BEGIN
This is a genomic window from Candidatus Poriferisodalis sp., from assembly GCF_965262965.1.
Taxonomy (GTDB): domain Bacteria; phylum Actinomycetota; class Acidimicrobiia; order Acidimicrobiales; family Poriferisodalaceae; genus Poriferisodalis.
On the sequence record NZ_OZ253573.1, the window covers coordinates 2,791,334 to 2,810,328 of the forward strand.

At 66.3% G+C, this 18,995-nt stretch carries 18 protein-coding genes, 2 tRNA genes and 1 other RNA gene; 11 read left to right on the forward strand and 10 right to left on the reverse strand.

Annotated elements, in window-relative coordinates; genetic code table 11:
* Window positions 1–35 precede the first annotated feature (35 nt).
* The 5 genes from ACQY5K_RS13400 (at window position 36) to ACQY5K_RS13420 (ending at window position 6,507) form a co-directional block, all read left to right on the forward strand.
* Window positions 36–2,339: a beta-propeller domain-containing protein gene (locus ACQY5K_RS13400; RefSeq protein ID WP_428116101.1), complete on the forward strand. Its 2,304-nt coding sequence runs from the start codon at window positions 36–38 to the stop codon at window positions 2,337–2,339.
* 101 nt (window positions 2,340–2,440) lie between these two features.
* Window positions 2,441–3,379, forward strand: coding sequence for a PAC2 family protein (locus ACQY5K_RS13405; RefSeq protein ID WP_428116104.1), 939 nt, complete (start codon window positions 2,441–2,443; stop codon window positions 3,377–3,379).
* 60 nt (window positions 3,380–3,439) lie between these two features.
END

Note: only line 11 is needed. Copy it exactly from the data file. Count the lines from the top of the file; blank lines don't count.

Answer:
* 60 nt (window positions 3,380–3,439) lie between these two features.